NIGHT STALKING: STAR-WATCHING

NIGHT STALKING: STAR-WATCHING

by Stormy
This is the time of year when many interesting things happen. As we approach the Winter Solstice on December 21, the days are shorter, and the nights are longer and colder. The frosty nights make for some very interesting sky activity. More UFOs are reported at this time of year than at any other time.
The magnetic pole activity is increased around the Solstice, and there are some wonderful displays in the most northern regions. Sometimes these magnetic lights, known as the Aurora Borealis, are seen as they streak from pole to pole by those living further south.
These dark and frosty nights also enable us to see the Milky Way better. But to really see the stars well, you need to get away from the city, and visit the countryside where electric lights and streetlamps are rare. Go outside and look toward the most northern horizon. The Milky Way appears as a dense band lighting the sky with millions of stars, divided by a dark area with fewer stars. The Aborigines of Australia, refer to this dark area dividing the Milky Way as a river. Most of Europe and Western Asia say the Milky Way is spilt milk, or even rain. The Desna Indians of the Amazon called the Milky Way the ‘brain in the sky.’
There is a fascinating event that sometimes happens on the shortest day of the year if the moon is right! A year from now, on December 21, 1995, the moon will be new and it will be a very dark night. On December 22, 1995, the Winter Solstice, there will be the beginning of a thin waxing crescent moon which will not be seen at night. Either on the eve of or the day of the Solstice, go out at night between midnight and 2 a.m. to witness the sun bleeding over the North pole from the completely opposite side of this planet! The northern sky will appear rosy-red above the northern horizon.
I believe we’ll see this next year. I experienced this phenomenon on Winter Solstice, 1993, last year, and it was an awesome sight. I didn’t telephone anyone in the middle of the night to tell them about it, and I’m sure I have friends who were disappointed I didn’t wake them up from their warm beds to share the sight.
This year on the Winter Solstice, which is on December 21, the moon sets at 9:13 a.m. E.S.T. and rises at 8:03 p.m. E.S.T. This means the night will probably be too bright to see the bleed-over of the sun because the waning moon will be just six days past the full moon.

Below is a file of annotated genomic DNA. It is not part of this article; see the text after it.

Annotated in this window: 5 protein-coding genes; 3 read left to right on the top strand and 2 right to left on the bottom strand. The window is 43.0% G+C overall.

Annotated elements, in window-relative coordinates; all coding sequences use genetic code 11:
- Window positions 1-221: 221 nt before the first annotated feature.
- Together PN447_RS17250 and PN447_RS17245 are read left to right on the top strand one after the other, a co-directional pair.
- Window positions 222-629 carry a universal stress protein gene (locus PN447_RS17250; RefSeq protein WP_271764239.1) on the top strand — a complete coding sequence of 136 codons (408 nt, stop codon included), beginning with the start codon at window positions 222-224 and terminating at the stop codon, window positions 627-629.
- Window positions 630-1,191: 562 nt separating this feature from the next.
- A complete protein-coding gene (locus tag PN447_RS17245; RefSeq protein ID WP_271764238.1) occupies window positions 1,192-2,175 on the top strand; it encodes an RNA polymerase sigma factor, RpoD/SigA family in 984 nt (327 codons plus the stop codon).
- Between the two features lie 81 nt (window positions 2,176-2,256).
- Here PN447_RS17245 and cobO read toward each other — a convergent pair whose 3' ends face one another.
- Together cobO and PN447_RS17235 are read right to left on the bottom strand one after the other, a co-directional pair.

Keep an eye on the Big Dipper this year. Those in the north can see it fairly well. In the south it dropped below the northern horizon and is now rising back up, dipper first and handle last. If you can locate the Big Dipper (see previous issue, #11), you can locate the North Star, Polaris, and a star constellation known as Cassiopeia’s Chair (see diagram, this page). This time of year it changes from an ‘M’ in the fall, to an upside-down ‘B’ or Greek-looking ‘E’ in the winter, to a ‘W’ in the spring, and then a ‘B’ in the summer. Even in the most southern areas of the United States, Cassiopeia can be seen clearly throughout the entire year. In the fall, this queen sits high on her throne, only to get dumped off of it during the winter months. She certainly deserves it for what she did to her beautiful daughter, Andromeda! Cassiopeia is well-known for having chained her daughter to the rocks as a sacrifice to the ugly sea monster Cetus, which was actually a sea whale. Persus asks Andromeda to marry her and she will consent if he saves her from Cetus. Pegasus, Persus’s flying horse, saves Andromeda and she keeps her promise to Persus by marrying him.
Enjoy star-gazing this time of year. Watch for falling stars, and if you see a real UFO, keep your camera or camcorder handy!
Sources:
Krupp, E.C., Ph.D. Beyond the Blue Horizon, Myths and Legends of the Sun, Moon, Stars, and Planets. 1991. Harper Collins Publishers, New York, NY.
Pearce, Q. L. Stargazer’s Guide to the Galaxy. 1991. Tom Doherty Assoc., Inc., New York, NY.
Pennick, Nigel. Practical Magic in the Northern Tradition. 1989. The Aquarian Press, Hammersmith, London, England.

Raymo, Chet. 365 Starry Nights. 1982. Simon and Schuster, New York, NY.

The Hazel Nut

NASA Photo of the Day for February 3rd

 Panorama of the East Coast

Panorama of the East Coast

This Jan. 29 panorama of much of the East Coast, photographed by one of the Expedition 30 crew members aboard the International Space Station, provides a look generally northeastward: Philadelphia-New York City-Boston corridor (bottom-center); western Lake Ontario shoreline with Toronto (left edge); Montreal (near center). An optical illusion in the photo makes the atmospheric limb and light activity from Aurora Borealis appear “intertwined.”

Image Credit: NASA